uncircumcised aliens, but denied any universal dimensions to the Sabbath
by adding that aliens and domestic animals are included
not for their sakes, but lest anything opposed to the Sabbath
should happen beneath the eyes of the Israelites.... Besides, if
the very least liberty had been conceded to them [the Israelites],
they would have done many things to evade the Law in their
days of rest, by employing strangers and the cattle in their work.7
There seems to be no evidence in Exod 20:10 to establish whether the
term rg is being used in a restricted or a broad sense, or to indicate
whether the alien's rest is merely incidental to that of the Israelite.
However, there is evidence on both these points in Exod 23:12 and Deut
5:14. The purpose of this article is to explore the place of the alien in these
two texts and to use the evidence as it arises to test the traditional rabbinic
interpretation and the explanation given by Calvin.
The Alien in Exod 23:12
On the basis of the "catchword" principle, the scheme of six years
followed by a seventh year in Exod 23:10-11 naturally lends itself as an
introduction to the scheme of six days followed by a seventh day in v.
jrmHv jrvw Hvny Nfml tbwt yfybwh Mvybv jyWfm hWft Mymy tWW
rghv jtmx-Nb wpnyv
Six days you must do your work, but on the seventh day you must stop,
so that your ox and your donkey may rest, and the son of your female
servant and the stranger may be refreshed.
The inclusion of the rg in the Sabbath rest is clearly not incidental to the
rest of the Israelites in this text. Indeed, the verse does not even mention the
benefits of the Sabbath rest for "the addressee and his family.”9 Instead, the
7 John Calvin, Commentaries on the Four Last Books of Moses Arranged in the Form of a
Harmony, trans. Charles William
Bingham, vol. 2 [
also Daniel Augsburger, "Calvin and the Mosaic Law," 2 vols. (DSR thesis, Universite des
sciences humaines de
8 See C. W. Kiker, "The Sabbath in the Old Testament Cult" (Th.D. dissertation,
Southern Baptist Theological Seminary, 1968), 90.
9 Dale Patrick, Old Testament Law (Atlanta, GA: John Knox, 1985), 92. This fact does not
mean that no benefit for the addressee of the command is envisaged at all, nor that the worship
value of the Sabbath is being denied. Instead, it simply suggests that the Sabbath is here presented
as having a distinctly humanitarian purpose. Exod 23:1-12 is a list of judgments outlining
humanitarian obligations and Exod 23:14-19 contains a list of judgments outlining
obligations, with v. 13 forming a boundary between the two. This structure may explain why in
226 SEMINARY STUDIES 38 (AUTUMN 2000)
addressee is to rest expressly "so that" (Nfml) his animals may rest and the son
of his female servant and the alien may be refreshed.10
The inclusion of the uncircumcised alien in the statement of Exod
23:12 is confirmed by the fact that nearby in Exod 23:9, the term rg clearly
includes all aliens, circumcised and uncircumcised alike:
Myrfm Crxb Mtyyh Myrg-yk rgh wpn-tx Mtfdy Mtxv CHlt xl rgv
You must not oppress the alien. You know the life of the alien, for you
were aliens in the
The allusion to the Israelites as aliens in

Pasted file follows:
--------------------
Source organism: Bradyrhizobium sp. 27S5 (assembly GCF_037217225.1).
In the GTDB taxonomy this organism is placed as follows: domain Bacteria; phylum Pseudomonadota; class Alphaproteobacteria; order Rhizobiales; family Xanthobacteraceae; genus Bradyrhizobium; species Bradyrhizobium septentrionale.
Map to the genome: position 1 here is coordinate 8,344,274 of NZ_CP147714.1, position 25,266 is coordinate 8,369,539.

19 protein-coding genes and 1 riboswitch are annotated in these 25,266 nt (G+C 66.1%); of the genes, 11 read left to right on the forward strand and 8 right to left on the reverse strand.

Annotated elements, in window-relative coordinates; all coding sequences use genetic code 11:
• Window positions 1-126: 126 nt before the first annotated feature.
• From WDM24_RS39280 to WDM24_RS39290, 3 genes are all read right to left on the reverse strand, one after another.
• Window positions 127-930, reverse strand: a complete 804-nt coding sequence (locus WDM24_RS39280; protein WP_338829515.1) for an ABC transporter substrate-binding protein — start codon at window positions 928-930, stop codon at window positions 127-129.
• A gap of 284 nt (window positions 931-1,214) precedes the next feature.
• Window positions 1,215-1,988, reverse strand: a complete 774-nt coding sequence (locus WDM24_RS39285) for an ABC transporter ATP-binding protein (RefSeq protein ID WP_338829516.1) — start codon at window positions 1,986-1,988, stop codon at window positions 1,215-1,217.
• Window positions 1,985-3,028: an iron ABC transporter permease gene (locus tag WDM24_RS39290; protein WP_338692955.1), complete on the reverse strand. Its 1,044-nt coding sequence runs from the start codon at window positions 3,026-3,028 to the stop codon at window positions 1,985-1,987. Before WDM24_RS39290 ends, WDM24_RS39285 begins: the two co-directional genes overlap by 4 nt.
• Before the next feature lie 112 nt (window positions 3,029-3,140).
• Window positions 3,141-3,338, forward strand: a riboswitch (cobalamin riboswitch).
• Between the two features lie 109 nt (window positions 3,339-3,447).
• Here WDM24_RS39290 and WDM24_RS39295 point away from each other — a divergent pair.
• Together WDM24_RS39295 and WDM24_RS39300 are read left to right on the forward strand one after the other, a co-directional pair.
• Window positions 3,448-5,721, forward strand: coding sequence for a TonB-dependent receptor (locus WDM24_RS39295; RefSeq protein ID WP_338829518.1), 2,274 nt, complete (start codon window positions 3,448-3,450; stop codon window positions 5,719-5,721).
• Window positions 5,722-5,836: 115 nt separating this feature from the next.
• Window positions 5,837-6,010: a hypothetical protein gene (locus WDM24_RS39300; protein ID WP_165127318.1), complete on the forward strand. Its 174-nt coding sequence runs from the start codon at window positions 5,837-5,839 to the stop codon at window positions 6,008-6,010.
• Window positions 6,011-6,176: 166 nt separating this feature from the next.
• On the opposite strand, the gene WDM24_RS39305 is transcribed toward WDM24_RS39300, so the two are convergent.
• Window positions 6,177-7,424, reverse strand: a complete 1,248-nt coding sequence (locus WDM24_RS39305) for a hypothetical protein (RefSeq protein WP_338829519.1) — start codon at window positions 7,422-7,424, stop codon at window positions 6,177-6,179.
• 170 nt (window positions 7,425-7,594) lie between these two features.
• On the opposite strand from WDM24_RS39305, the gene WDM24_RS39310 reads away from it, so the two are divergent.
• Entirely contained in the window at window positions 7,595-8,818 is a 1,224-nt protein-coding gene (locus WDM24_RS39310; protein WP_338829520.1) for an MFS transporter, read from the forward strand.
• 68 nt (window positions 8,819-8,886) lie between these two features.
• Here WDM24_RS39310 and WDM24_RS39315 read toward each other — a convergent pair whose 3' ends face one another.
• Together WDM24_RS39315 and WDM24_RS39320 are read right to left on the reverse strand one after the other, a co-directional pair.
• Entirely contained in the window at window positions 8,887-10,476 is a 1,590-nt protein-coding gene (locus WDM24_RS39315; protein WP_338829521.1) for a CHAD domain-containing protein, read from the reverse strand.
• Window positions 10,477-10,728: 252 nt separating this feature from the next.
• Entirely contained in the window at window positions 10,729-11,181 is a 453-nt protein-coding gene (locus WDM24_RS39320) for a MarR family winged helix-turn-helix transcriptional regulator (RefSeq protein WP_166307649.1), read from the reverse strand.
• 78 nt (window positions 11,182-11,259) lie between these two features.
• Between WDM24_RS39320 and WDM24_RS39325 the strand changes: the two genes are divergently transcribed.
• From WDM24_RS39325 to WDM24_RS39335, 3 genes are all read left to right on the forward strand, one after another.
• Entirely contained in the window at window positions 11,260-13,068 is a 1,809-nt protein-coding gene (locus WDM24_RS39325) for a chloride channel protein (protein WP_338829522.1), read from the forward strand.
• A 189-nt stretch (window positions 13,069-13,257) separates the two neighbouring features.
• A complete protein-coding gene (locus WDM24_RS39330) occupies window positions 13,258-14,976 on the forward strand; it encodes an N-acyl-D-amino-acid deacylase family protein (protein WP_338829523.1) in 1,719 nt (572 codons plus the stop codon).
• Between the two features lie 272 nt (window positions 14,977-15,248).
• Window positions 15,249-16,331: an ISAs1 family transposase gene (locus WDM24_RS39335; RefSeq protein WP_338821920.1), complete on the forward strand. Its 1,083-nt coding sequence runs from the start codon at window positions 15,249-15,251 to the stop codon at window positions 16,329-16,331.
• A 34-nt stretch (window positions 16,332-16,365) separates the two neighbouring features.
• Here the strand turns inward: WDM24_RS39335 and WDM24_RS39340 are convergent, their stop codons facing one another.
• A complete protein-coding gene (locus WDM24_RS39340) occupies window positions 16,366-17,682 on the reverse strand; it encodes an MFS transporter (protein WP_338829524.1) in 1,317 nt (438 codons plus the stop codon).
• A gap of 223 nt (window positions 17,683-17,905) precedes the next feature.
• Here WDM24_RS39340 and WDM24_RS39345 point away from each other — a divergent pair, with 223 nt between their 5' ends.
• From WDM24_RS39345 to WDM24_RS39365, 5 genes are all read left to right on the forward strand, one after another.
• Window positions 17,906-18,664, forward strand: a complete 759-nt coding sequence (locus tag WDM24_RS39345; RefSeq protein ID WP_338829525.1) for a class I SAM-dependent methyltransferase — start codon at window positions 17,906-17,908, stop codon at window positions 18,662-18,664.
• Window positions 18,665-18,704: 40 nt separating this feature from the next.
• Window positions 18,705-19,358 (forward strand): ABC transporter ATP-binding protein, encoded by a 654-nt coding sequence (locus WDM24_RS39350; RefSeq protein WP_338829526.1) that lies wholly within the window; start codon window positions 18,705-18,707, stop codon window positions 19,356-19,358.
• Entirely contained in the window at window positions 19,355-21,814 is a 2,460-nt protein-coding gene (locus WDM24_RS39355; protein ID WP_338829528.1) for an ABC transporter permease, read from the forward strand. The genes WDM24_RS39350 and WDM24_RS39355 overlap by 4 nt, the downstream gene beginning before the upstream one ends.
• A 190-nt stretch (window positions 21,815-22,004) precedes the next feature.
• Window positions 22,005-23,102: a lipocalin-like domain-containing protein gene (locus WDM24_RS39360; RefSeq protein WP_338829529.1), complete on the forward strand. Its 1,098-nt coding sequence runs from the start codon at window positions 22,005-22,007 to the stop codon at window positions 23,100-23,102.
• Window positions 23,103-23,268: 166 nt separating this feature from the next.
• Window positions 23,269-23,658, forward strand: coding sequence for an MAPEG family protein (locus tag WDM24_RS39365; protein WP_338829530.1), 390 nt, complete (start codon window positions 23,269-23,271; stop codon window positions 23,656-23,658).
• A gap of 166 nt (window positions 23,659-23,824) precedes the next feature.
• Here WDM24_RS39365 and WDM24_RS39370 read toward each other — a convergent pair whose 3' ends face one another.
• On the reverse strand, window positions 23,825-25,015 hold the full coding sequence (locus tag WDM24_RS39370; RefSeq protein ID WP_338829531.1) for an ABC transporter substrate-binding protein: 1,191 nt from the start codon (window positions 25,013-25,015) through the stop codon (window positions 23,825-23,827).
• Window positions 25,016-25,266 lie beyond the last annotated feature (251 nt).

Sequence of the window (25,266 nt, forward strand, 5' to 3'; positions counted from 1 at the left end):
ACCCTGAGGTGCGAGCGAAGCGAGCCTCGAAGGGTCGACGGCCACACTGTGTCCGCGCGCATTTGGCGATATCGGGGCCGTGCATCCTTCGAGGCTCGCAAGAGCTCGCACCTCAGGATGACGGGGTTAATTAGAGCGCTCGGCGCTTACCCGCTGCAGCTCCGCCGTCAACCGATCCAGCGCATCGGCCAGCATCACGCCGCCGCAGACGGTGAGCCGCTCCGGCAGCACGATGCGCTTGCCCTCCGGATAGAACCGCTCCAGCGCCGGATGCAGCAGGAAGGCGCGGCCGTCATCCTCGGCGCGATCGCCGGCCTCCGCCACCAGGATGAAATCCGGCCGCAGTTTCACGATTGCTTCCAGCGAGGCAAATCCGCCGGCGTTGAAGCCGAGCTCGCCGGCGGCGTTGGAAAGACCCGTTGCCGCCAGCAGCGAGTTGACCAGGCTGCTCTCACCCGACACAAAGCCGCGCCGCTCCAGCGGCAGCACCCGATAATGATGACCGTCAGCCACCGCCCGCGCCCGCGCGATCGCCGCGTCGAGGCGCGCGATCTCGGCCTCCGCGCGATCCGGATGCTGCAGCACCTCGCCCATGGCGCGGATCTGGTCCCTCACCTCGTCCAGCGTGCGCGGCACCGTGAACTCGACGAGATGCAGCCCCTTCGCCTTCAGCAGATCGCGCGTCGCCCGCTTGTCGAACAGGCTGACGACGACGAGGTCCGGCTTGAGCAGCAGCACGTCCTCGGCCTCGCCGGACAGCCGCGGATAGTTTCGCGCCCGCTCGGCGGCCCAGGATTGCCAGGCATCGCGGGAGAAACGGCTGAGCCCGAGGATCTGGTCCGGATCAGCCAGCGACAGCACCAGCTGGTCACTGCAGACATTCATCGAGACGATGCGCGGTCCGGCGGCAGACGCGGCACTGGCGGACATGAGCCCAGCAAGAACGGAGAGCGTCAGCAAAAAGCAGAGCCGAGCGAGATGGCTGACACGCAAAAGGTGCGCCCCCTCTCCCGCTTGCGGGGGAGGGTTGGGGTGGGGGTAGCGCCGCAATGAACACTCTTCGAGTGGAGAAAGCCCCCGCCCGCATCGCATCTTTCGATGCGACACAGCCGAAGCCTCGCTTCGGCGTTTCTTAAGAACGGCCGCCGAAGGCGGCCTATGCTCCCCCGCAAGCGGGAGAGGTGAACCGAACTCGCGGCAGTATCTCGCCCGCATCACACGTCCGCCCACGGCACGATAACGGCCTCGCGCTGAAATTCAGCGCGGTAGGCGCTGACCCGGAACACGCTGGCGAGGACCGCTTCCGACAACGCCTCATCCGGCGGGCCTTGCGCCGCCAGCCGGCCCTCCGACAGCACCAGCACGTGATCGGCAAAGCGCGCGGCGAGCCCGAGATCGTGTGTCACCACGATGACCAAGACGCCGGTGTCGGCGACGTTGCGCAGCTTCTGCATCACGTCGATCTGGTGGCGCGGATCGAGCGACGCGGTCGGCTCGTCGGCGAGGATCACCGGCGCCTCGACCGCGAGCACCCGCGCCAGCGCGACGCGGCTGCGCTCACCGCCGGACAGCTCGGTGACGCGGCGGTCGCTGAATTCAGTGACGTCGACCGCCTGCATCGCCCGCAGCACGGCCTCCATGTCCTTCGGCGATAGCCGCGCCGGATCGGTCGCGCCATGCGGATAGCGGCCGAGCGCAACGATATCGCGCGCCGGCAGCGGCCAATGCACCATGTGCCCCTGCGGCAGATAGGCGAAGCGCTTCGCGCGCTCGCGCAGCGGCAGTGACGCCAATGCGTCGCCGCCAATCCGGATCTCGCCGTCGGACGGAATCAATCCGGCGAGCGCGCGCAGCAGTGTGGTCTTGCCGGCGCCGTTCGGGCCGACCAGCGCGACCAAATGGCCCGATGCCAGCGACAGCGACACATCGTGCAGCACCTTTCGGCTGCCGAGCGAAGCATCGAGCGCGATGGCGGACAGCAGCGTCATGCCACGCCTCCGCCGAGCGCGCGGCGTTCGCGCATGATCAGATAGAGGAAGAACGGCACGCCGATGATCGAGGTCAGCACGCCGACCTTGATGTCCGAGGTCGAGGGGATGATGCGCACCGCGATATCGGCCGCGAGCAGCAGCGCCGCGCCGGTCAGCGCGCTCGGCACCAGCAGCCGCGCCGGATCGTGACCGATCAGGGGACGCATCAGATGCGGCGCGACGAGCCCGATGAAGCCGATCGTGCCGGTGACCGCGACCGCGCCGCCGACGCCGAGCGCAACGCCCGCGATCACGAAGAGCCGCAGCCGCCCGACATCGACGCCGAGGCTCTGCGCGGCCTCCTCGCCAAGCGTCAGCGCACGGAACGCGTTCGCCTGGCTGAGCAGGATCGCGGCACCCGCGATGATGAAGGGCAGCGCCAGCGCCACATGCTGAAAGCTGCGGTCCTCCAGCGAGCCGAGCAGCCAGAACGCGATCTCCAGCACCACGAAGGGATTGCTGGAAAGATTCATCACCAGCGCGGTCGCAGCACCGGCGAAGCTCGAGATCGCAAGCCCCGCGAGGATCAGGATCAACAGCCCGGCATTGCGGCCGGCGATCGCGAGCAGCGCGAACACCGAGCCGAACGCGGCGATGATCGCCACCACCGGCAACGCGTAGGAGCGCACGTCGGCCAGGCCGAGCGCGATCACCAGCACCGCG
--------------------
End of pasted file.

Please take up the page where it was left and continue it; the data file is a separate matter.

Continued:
erstwhile vulnerability as a dependent minority in a foreign land. It has
nothing to say about their adoption of Egyptian religious practice.11
Conversely, the command not to oppress the rg must also have all aliens
in view, not just those who adopt the Israelite covenant by being
The Alien in Deut 5:14
The Sabbath commandment in Deut 5:12-15 stands at the heart of the
Deuteronomic account of the Decalogue. Verse 14 lists those included in the
prohibition against working on the Sabbath and concludes with a purpose
jtbv-jnbv htx hkxlm-lk hWft xl jyhlx hvhyl tbw yfybwh Mvyv
jtmxv jdbf Hvny Nfml jyrfwb rwx jrgv jtmhb-lkv jrmHv jrvwv
Exod 23:10-12 "there is no allusion to the keeping of a sabbath unto the Lord ... in connection
with either the seventh year or seventh day," such as is found in Exod 20:10 and Lev 23:3 (C. F.
Keil and F. Delitzsch, The Pentateuch, 2 vols., Biblical Commentary, trans. James Martin,
4th series, vol. 3 [
would also explain the absence of any mention of benefits for the addressee of the command.
10 It has been argued that the welfare of animals, slaves, and aliens is not primarily in focus in
Exod 23:12. Instead, a sacral "’return to the original state,’ a restitutio in integrum," is in view,
and they are to rest simply because "they are an integral part of the creation which ... is to return
to its ‘rest"' (Martin Noth, Exodus: A Commentary, trans. J. S. Bowden, Old Testament Library
evidence in the passage itself. See Niels-Erik Andreasen, The Old Testament Sabbath: A Tradition-
Historical Investigation, SBLDS, no. 7
(Missoula, MT: Society of Biblical Literature, 1972), 135;
SBLDS, no. 140 (Atlanta, GA; Scholars Press, 1993), 159.
"In view of the scattering of the Jewish exiles, it is understandable that the LXX
translators would interpret the rg primarily as a newcomer to the Jewish religion, whenever
possible. Nevertheless, their translation of Myrg in the last clause of Exod 23:9 as prosh<lutoi
("proselytes") is clearly anachronistic. It would have been more appropriate if the terms
Myrg/rg had been translated as pa<roikoj/pa<roikoi ("so)ourner/sojourners") in both verses.
THE SABBATH AND THE ALIEN 227
However, the seventh day [is] a Sabbath to Yahweh your God. You must
not do any work: [not] you, or your son, or your daughter, or your male
servant, or your female servant, or your ox, or your donkey, or any of
your cattle, or your alien who [is] within your gates, so that your male
servant and female servant may rest like you.
"Although only the male and female slave are mentioned in the clause
stating the rationale, it seems clear that they represent the entire list of
dependents mentioned earlier in the command."12 Accordingly, the extension
of rest to the household, the alien, and the livestock is not incidental to the
rest of the Israelite householder. Instead, it is placed on a par.
The inclusion of the uncircumcised alien in the command of Deut
5:14 is confirmed by the fact that it is reinforced in v. 15 with an appeal